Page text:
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pestis fulminans [keywords]
- IpO: Plasmids and methods for simplified, PCR-based DNA transplant in yeast. [JOURNAL ARTICLE]
- Yeast 2014 Mar 6.
Many yeast experiments require strains modified by recombinant DNA methods. Some experiments require precise insertion of a DNA segment into the genome without a selectable marker remaining. For these applications, we developed a new PCR-based method for marker-free DNA transplant. The current PCR-based method requires the labor-intensive construction of a PCR template plasmid with repeats of the DNA segment flanking URA3. The design of a new vector, IpO, reduces the work to cloning a single copy of the DNA segment between overlapping URA3 fragments present in the vector. Two PCRs are performed that capture the DNA segment and one or the other URA3 fragment. When the PCR products are co-transformed into yeast, recombination between the overlapping URA3 fragments restores URA3 and transposes the cloned DNA segment inside out, creating a repeat-URA3-repeat cassette. Sequences designed into the PCR primers target integration of the cassette into the genome. Subsequent selection with 5-fluoro-orotic acid yields strains that have popped out URA3 via recombination between the DNA repeats, with the result being the precise insertion of the DNA segment minus the selectable marker. An additional advantage of the IpO method is that it eliminates PCR artifacts that can plague the current method's repeat-containing templates. This article is protected by copyright. All rights reserved.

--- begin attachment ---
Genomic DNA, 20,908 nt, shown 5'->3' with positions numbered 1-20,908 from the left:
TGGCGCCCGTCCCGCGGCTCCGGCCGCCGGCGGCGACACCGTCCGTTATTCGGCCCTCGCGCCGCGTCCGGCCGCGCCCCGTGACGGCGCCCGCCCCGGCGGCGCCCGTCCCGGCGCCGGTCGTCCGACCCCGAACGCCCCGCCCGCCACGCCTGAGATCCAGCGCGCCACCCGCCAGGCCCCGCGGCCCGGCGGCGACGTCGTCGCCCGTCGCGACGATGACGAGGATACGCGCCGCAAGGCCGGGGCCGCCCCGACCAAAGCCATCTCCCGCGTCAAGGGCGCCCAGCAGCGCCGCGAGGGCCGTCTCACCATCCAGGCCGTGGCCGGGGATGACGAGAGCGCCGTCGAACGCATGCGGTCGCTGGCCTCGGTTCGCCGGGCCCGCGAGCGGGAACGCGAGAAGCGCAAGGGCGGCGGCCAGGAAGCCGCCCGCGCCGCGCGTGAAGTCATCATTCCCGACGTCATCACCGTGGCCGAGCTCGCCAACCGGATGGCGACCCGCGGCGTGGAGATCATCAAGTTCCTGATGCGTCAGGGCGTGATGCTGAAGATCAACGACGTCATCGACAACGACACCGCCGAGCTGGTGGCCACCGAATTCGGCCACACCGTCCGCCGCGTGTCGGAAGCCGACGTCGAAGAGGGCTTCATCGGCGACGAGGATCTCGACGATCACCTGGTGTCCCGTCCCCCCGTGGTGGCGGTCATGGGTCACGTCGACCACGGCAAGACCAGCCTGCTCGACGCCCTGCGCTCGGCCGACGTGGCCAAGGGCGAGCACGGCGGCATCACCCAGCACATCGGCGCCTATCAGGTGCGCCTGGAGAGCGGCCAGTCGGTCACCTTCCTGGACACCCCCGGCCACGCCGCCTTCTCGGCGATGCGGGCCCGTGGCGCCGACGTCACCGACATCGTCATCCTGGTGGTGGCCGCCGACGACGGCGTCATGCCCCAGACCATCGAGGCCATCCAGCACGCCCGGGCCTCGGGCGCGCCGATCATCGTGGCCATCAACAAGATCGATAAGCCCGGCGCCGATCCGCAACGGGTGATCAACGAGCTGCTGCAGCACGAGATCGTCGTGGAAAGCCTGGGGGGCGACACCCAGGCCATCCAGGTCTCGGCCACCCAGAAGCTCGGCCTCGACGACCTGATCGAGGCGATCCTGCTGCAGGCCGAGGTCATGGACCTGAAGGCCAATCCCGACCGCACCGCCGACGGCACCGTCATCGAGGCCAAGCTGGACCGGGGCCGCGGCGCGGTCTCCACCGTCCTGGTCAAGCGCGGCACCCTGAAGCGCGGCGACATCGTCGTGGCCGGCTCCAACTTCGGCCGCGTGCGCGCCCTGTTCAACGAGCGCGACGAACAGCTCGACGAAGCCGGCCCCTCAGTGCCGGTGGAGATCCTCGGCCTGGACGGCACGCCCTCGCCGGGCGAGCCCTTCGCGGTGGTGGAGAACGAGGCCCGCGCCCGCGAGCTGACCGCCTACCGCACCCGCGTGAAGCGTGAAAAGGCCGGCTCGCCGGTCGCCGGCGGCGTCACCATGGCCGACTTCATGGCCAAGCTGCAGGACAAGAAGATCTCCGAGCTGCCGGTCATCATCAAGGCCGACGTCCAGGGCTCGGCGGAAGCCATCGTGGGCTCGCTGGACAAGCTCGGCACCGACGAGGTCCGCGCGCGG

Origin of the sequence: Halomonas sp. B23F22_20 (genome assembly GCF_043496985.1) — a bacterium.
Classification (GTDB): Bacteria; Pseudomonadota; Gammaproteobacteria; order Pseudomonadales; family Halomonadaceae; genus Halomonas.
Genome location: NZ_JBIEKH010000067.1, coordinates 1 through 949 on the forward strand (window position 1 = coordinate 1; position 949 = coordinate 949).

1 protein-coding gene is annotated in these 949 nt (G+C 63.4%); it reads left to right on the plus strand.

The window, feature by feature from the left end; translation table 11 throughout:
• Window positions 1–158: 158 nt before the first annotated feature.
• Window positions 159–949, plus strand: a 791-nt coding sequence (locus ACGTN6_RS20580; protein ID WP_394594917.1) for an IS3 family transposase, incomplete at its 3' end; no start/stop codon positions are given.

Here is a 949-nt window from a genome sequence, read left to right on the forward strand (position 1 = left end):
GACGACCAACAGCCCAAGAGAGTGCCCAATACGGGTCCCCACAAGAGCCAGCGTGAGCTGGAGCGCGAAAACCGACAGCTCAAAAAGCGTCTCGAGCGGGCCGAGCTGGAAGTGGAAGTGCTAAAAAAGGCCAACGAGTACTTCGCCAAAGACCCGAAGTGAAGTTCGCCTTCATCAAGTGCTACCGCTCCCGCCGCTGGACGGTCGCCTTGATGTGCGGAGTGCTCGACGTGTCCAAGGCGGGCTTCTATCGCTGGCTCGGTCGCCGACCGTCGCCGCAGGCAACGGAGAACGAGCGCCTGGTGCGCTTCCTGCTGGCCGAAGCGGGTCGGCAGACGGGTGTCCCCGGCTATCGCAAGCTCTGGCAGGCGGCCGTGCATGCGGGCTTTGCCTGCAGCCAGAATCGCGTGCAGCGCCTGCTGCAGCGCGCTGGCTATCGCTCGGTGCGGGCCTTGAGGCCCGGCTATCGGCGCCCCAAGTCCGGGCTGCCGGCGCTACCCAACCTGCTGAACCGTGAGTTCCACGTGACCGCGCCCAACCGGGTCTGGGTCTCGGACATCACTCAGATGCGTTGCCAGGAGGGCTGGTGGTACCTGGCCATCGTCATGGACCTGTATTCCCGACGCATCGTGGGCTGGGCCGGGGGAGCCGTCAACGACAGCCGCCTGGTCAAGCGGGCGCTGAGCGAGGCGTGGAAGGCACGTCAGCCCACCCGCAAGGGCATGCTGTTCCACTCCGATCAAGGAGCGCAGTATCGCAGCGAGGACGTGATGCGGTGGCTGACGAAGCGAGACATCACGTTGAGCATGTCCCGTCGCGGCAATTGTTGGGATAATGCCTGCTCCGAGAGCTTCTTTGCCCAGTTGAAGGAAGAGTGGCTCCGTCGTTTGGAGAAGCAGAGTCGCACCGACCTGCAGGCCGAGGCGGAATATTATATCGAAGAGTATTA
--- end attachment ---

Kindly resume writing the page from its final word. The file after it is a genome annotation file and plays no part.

- Ancient pathogen DNA in archaeological samples detected with a Microbial Detection Array. [Journal Article]
- Sci Rep 2014.:4245.